Monthly Archives: February 2015

Do I Need to Dig Up My Dahlias Here in Florida?

Barbara’s Question About Dahlias:  Barbara G-H. moved here from New York where dahlias have to be dug up every autumn, stored over the winter, and replanted each spring.  At lunch after a golf outing, she was telling me about her dahlias that had become quite ragged-looking last summer, and how she and her husband had pulled them up and trashed them.  She asked about growing them here in central Florida:

Dahlia - Pink

This photo by “criminalatt” can be found at FreeDigitalPhotos.net

My Answer:  Most likely, Barbara’s dahlias were suffering from the heat and periods of dryness we experienced last summer. Here in Zone 9-A (central Florida), dahlias can be left in place year-round. They will likely suffer during times of extreme heat, but if they begin to look too badly, they can be cut back. When the heat wave is over, they will perk up and begin to bloom again. I have not grown them here, so I don’t know for sure whether they will die down during the winter, but probably not, because my geraniums don’t and they are just as tender as dahlias.

I had beautiful red dahlias when we lived in Winston-Salem, North Carolina, much farther north than we are here in Florida. There, of course, the dahlias died down every winter, and came back every spring. Barbara was disappointed to learn that she could have simply trimmed off the ragged part of the plants, and waited for them to put out new growth. I wish we had had our conversation a month or so earlier — her dahlias could have been saved.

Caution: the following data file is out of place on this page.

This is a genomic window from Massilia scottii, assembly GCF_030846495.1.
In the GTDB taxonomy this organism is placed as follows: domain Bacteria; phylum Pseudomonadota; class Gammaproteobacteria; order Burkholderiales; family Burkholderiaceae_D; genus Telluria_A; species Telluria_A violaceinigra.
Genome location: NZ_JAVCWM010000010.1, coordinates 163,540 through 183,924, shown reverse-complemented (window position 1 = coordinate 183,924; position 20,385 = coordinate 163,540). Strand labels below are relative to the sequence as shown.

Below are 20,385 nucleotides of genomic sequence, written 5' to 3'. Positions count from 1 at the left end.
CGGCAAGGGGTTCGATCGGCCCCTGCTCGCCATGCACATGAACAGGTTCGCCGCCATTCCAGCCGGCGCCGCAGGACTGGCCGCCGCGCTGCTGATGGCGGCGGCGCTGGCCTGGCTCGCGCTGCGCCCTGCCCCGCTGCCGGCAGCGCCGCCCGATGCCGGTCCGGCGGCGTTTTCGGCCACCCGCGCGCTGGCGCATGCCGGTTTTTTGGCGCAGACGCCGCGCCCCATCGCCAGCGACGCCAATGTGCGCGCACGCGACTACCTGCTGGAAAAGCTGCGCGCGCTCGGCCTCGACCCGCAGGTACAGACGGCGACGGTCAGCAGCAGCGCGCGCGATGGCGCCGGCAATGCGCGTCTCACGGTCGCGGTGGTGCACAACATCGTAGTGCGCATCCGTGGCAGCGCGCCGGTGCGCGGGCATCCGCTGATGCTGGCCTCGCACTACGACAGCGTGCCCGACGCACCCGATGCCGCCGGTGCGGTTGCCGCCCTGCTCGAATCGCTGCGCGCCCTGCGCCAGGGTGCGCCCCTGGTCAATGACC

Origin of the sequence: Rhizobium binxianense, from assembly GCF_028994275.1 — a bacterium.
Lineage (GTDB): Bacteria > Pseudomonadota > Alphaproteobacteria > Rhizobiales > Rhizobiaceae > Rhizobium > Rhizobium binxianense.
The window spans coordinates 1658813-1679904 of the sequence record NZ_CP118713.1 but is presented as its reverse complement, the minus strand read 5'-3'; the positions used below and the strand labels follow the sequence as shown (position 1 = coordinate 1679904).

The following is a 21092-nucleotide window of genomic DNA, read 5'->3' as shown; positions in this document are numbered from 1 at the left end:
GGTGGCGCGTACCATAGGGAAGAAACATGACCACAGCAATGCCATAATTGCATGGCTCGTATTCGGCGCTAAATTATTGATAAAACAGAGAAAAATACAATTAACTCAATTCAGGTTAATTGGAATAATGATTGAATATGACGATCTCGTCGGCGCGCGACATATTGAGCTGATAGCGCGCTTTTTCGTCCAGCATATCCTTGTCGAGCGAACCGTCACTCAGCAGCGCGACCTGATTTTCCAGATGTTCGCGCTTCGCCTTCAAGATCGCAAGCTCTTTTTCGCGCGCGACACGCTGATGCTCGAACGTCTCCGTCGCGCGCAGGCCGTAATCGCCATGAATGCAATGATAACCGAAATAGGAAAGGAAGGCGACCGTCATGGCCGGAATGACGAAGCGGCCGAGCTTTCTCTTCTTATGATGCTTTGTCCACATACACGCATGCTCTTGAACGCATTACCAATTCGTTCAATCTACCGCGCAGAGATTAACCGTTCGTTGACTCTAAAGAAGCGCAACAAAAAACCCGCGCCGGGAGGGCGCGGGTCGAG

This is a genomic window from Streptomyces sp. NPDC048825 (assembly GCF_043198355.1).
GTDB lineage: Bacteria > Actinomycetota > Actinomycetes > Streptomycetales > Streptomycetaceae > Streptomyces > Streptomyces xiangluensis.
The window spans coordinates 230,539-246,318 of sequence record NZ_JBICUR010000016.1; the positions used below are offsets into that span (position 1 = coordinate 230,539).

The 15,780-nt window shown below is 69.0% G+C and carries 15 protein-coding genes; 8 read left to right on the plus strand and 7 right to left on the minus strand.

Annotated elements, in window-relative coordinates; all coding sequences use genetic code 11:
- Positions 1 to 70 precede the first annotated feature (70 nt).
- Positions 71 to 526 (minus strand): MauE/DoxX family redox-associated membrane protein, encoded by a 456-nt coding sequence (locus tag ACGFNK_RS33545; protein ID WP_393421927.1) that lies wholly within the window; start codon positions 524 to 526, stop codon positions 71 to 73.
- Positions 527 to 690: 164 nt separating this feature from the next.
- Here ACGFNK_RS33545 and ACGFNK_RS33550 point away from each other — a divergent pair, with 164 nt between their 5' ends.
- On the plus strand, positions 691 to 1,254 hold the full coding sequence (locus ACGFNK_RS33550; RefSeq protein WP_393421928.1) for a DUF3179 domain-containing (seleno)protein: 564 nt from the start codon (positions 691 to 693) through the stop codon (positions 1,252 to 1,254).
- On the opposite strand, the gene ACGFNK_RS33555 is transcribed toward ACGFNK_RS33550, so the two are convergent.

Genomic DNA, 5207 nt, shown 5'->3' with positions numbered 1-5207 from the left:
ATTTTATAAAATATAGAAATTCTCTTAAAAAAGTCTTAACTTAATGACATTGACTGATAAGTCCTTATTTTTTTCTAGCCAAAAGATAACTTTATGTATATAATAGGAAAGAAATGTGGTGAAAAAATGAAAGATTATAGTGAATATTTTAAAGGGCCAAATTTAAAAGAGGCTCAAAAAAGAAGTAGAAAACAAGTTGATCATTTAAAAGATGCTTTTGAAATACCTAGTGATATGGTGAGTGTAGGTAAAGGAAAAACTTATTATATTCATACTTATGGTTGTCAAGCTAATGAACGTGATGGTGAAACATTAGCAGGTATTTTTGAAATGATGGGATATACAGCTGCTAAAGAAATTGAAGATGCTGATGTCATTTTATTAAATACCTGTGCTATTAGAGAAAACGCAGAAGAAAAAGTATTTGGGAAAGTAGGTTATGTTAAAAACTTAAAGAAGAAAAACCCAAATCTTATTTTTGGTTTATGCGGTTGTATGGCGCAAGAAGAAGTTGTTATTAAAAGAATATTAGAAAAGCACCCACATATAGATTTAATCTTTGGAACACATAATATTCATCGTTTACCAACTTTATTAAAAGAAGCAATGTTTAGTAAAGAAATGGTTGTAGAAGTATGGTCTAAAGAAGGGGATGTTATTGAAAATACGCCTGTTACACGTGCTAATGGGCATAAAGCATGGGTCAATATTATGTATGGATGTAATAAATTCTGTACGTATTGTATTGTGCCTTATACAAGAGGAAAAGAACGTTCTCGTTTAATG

Here’s another beautiful dahlia, photo by:  Mister GC:

Dahlia - Purple

Mister GC’s photo can be found at FreeDigitalPhotos.net

 

I’ve Been Away Too Long, But I’m Back to Gardening Now

I  have been sick, but I’m back to writing and blogging.  Meanwhile, for my friends farther north, here are some of the flowers blooming in my yard now:

Azalea, Pink & White

I bought this white Encore azalea about a year ago. Last fall, I noticed some tiny white stripes in the flowers. It appeared as if someone had brushed across the petals with a tiny artists’ brush. This year, the plant still has mostly white flowers, but has two pink flowers, with buds that hint of more pink to come.

 

Vinca - Hot Pink

This one little vinca plant is a volunteer that came up from seed dropped by last summer’s flowers. It is near our front door, and is bright and cheerful. I have a lot of white vinca growing in the back yard, but this is the only pink one.

 

Poinsettia, pink - florettes, MLM 1

The poinsettias are still blooming, too.

SunPatiens - MLM1

This is the only one of my New Guinea impatiens that survived the heat last summer. It has never stopped blooming. I just noticed that all my flowers are some shade of white or pink. There are some bright yellow marigolds that have come up from seed dropped last fall, but I don’t have photos of them yet.

The Sad Sob Story:

Last fall, my husband, Bo, and I left on a trip to tour the New England states. Unfortunately, I got bronchitis, and we had to cut our trip short, and return earlier than planned. In a few weeks I got better, then relapsed, and was sick for quite a while. My husband got sick, too, and even our little dog, C.C., got a case of kennel cough.

I’m back now and ready to answer your gardening questions, and to share photos of my plants, and of interesting plants that I see around our town. While on our trip, we did see some of New England, and I did take some nice photos, which I shared on my blog, Down Hibiscus Lane. I have been away from that blog, too, so I will be posting more photos of New England soon.